After Dark: A Blast From The Past Presents: A Lesson In America and the English language

I know, I know. I promised you all that I was done with these After Dark: Blasts From The Past. But I saved out this one for two reasons: 1) It’s my anniversary, and I might just want to sleep in, and 2) I still feel the topic is relevant today.

Go ahead, enjoy it!

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A Lesson in America and the English Language

October 10th, 2008

2:10 a.m.

When I was six years old, I received a lecture from my best friend’s grandmother. We had be running around like six year olds, and I had said that I hated something. I don’t remember what. But just seconds after I’d said it, my friend’s grandmother said to me, “Don’t use that word.”

“What word?” I asked.

“Hate.”

“Why not?”

“Do you really hate [said thing in question]?”

“Well, no… I just really don’t like it.”

“Then say that. You should never say ‘hate.’ It’s such an ugly and violent word. Say what you mean.”

Feeling unjustly chastised, I agreed, and my buddy and I went on playing.

That memory has stuck with me for two reasons. The first, because we all hold on to embarrassing moments and remember them far better than our happiest. And secondly, the older I get, the more I realize how right she was.

In my life, I genuinely hate maybe only a couple of people. Trust me, they are very bad people whose names start with the letter “J”, and, honestly, hating them hurts me more than them. Unless I see them in person.

Why am I bringing this up? Proposition 8 in California. For those of you who either do not live here or are unaware, Proposition 8 wants to overturn the California Supreme Court’s overturning the previous Proposition 22 from 2000, which banned same-sex marriage in the state by amending the state constitution to eliminate the right of same-sex couples to marry.

In the interest of transparency, I have always been against this proposition, and on November 4th, will cast the same vote.

What bothers me in the analysis, is the call for “tolerance.”

I tolerate the old person in front of me in the register at a fast food joint for counting out pennies for her senior coffee.

I tolerate the woman with 3 shopping carts at the 99 Cent Only store ahead of me in the checkout line, arguing with the cashier over obvious things (Why does this receipt say $5.95 for this item? I thought everything here was only 99 cents! (Mind you, she had purchased 6 of the same item)).

Tolerate

1. To allow without prohibiting or opposing; permit.

2. To recognize and respect (the rights, beliefs, or practices of others).

3. To put up with; endure.

Accept

1.

a. To answer affirmatively: accept an invitation.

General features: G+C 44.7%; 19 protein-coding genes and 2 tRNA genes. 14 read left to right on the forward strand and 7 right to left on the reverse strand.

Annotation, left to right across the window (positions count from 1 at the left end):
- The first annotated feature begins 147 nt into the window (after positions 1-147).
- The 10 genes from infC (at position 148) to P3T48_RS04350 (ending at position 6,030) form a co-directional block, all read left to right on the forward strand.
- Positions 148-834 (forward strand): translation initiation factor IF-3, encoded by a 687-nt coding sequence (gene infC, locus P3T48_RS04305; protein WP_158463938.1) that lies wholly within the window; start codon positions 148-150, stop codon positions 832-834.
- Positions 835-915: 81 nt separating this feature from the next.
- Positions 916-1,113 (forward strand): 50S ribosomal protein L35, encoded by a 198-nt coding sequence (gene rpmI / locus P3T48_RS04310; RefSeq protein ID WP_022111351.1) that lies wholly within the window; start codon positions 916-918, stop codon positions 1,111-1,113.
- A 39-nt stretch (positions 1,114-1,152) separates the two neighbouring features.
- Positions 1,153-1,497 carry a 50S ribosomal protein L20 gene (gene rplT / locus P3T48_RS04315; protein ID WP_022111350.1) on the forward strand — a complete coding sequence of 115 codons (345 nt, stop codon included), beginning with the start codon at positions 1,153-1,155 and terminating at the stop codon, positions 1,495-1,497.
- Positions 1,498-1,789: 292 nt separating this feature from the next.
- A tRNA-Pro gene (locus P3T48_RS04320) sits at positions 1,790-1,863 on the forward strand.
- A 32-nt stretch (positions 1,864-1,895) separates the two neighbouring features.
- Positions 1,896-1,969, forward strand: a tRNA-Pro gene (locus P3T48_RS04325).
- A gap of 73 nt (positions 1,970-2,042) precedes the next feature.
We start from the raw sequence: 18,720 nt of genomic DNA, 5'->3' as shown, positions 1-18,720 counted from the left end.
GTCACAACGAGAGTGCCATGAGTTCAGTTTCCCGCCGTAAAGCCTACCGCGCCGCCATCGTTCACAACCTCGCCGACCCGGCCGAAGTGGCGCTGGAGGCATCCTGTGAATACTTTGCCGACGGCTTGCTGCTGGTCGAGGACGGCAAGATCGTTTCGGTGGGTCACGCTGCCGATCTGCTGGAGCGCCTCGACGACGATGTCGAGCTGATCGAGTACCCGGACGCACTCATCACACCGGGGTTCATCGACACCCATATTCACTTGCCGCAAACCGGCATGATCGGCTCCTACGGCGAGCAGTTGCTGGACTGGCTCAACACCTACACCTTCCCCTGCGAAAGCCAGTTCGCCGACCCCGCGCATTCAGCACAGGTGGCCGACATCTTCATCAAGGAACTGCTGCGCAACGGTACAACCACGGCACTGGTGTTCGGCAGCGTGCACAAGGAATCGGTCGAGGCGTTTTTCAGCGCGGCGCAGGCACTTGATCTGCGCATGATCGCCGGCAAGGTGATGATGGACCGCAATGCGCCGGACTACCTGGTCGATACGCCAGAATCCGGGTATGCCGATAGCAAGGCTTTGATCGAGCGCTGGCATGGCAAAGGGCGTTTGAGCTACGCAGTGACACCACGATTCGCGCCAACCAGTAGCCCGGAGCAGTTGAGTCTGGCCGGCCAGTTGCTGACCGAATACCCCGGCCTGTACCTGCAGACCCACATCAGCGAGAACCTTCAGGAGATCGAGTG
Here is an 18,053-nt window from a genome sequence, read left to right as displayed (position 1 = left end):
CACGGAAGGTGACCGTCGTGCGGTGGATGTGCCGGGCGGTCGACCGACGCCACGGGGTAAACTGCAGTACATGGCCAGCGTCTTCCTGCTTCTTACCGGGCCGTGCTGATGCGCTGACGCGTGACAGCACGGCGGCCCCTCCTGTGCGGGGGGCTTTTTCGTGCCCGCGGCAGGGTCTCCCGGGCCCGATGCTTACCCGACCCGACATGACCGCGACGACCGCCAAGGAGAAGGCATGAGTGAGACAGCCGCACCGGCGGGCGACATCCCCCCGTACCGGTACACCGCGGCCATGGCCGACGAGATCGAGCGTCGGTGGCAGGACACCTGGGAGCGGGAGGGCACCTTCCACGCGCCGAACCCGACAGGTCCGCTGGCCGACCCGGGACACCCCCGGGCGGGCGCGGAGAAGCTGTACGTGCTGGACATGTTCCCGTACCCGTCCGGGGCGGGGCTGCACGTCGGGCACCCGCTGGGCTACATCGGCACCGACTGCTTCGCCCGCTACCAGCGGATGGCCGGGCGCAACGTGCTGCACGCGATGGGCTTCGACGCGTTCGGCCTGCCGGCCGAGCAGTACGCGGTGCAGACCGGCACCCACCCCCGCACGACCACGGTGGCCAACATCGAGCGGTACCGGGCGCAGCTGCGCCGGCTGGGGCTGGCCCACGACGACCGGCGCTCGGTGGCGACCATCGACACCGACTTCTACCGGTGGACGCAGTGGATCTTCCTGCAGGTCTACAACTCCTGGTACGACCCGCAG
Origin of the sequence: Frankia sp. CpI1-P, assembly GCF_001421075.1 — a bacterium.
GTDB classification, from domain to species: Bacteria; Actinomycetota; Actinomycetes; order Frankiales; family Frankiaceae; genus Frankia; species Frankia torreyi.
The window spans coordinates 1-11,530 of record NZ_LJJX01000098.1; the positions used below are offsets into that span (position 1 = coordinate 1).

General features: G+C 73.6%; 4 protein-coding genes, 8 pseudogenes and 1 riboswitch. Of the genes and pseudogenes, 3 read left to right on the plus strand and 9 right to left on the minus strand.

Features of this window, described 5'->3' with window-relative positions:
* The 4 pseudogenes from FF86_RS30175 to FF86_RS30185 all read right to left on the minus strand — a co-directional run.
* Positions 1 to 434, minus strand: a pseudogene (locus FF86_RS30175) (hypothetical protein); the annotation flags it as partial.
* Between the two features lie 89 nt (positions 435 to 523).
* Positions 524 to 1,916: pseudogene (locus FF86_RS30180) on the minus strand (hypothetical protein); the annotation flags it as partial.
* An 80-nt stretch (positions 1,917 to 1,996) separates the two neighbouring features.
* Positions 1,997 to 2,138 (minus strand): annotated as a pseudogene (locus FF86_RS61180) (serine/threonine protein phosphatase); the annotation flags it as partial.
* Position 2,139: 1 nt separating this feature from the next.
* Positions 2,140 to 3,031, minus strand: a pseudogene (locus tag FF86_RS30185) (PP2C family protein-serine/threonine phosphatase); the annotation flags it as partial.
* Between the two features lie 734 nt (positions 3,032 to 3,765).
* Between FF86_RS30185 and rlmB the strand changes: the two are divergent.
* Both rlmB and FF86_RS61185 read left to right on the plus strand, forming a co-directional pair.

b. To agree to take (a duty or responsibility).

2. To receive (something offered), especially with gladness or approval: accepted a glass of water; accepted their contract.

3. To admit to a group, organization, or place: accepted me as a new member of the club.

4.

a. To regard as proper, usual, or right: Such customs are widely accepted.

b. To regard as true; believe in: Scientists have accepted the new theory.

c. To understand as having a specific meaning.

5. To endure resignedly or patiently: accept one’s fate.

I have excluded medical definitions, although they are interesting in the context of this post.

So people talk about tolerance like its original meaning (from Latin): To bear. Whereas acceptance focuses on its origin: to receive.

Therein lies the difference. Are we only to bear the existence of those who differ from us, or do we receive them into our lives? If everyone is equal, then the choice is obvious.

Unless people are saying what they really mean.

-Tex

Point After (In the spirit of Football Season)

Gay used to mean happy. Are we so self-loathing and morally bankrupt a people that we seek to demonize and ridicule happiness?

Just a thought.

 

See? I used to go on all sorts of moral and ethical rants back in the day as well.

 

I’ll be taking this weekend off to celebrate my anniversary, but don’t worry: I’ll be back on Monday with something that I’ve been meaning to write about: The Teen Center on Bainbridge Island, Washington. And if you absolutely cannot live without my rambling words, feel free to peruse any of the other 98 posts I’ve written since I started this blog.

Thank you for support, and I look forward to your continued readership.

Now go outside, and have some fun, and come back on Monday for my 100th Post (which coincides with the 100th Day I’ve been running this blog).

 

-Tex

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